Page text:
Belated Happy 2020 everyone!
Its been way too long since I've posted! The end of last year was pretty tough, with the devastating bushfires that have ravaged Australia, as well as the death of a dear family friend to mention but one of a series of life difficulties that took whatever wind I had left in my sails at the end of the decade.
I'm super excited to be posting again and looking forward to sharing with you some field notes from this Adventure of Life as it unfolds this year, including some updates about my forthcoming book.
And what a great way to formally kick off 2020 than share with you a guest blog post I recently did with the wonderful Charlene Walters. It's not everyday that you cross paths with really special people that you feel blessed to have 'met'. Charlene is one of those people! Her life story is an inspiration, having been to hell and survived to live to tell the tale and inspire others to live their best lives. Out of her experiences of tragedy, loss and recovery, has emerged her forthcoming book entitled Own Your Other which captures her extraordinary journey from hell to resilience. I'll be interviewing Charlene later in the year about her book and her experience so keep an eye out for that.
In the meantime, the following is an excerpt from my guest blog. I have included a link to the full blog post below. To learn more about Charlene, her book and her work, click on the links on her blog post.
Q: You do so much to help others going through grief and loss. Tell me a bit about the subjects you write about and your background?
A: Writing came to me by accident. I have always been a mad keen journaler and had dabbled a bit with occasional writing submissions for different projects, but when the losses began I found I needed to “write my pain.” Writing my pain was (and is) about giving creative expression to whatever is tormenting my soul. At some point I realised I needed to write what I needed to read because I couldn’t find what I was looking for in other peoples’ work. It became a conversation of sorts, with myself, my readers, and the people who so graciously shared their experience with me.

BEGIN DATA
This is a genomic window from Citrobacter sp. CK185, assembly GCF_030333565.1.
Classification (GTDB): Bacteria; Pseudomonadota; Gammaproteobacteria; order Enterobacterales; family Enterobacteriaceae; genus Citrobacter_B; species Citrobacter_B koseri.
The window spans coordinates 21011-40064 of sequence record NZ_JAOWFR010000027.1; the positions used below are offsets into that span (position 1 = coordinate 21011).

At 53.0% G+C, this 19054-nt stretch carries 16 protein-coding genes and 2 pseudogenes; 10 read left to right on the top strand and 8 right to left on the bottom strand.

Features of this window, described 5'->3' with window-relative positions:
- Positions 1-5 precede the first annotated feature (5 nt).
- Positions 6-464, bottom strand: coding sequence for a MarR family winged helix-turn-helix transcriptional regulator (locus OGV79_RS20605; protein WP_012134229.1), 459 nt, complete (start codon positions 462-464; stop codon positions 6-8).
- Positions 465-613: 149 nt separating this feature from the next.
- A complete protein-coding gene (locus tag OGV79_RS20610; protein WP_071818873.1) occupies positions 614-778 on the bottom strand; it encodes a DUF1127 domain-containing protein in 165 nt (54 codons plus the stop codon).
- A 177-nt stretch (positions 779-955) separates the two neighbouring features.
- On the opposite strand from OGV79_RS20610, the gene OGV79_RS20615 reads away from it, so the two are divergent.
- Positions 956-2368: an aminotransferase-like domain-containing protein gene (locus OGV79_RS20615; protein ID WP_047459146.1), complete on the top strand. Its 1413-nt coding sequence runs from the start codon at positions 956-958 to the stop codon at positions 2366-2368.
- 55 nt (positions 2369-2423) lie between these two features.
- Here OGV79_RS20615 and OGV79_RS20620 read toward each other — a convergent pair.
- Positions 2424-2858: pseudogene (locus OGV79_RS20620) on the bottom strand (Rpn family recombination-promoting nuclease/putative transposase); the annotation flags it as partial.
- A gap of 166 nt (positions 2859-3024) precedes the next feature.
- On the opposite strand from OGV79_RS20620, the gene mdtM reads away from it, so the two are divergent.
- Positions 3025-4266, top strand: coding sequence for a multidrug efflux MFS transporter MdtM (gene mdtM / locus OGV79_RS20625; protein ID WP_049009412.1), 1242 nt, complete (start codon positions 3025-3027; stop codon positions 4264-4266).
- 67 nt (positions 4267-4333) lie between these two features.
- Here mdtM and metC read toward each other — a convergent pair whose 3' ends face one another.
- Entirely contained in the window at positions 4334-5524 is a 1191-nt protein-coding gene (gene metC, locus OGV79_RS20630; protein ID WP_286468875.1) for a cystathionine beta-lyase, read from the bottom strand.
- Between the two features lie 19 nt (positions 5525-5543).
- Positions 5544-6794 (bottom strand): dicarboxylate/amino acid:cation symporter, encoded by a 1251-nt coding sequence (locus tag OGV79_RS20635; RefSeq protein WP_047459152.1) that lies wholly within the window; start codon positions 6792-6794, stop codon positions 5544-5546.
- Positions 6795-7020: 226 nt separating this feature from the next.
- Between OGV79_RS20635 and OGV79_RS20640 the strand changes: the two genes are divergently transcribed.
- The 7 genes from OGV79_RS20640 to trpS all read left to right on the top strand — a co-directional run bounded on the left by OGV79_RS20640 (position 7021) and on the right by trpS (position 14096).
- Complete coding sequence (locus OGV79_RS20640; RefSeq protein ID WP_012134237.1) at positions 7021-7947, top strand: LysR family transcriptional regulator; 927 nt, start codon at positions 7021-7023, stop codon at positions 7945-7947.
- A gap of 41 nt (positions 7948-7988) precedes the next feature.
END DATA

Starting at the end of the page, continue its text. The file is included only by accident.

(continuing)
Another driver for the books has been the stigma and silence around certain life experiences that people generally prefer not to talk about – death, cancer, babyloss, to name a few. The taboo around difficult subject matter has the effect of amplifying the alienation and suffering of the person who is grieving or dealing with loss and heartache. Even now I am very aware that some content I create has a polarising effect on people. Some people are uncomfortable around another’s anguish. Which is completely understandable. Empathy is not always easy, and sometimes we lack the capacity to better deal with one another’s difficulties.
I certainly feel that part of my motivation in writing my books is a symbolic reaching out to others who may be experiencing grief and loss, to know that although their journey is unique, that they are not necessarily alone; that our shared experience of grief is in fact a silent, sacred bond that unites us, just beneath the surface of perceived ‘difference.’ My first book, After Life After You, is still on the resource list at the Australian Grief and Bereavement Centre which is immensely humbling. If it can bring comfort to even one person struggling with their anguish, then I have done my job in providing a metaphoric connection and shoulder to lean on within the grief community.
In terms of background, it has been fairly eclectic and to a large extent influenced by the Road of Trails. I really do believe that our struggles inform and shape who we are as people. I would not be the same person had I not experienced the death of Stu, or had cancer come in-between me and my opportunity to be a mother. These are the sliding doors of destiny, the forks in the road that force us into unchartered territory. Experiences like these invite contemplation and deep soul searching.
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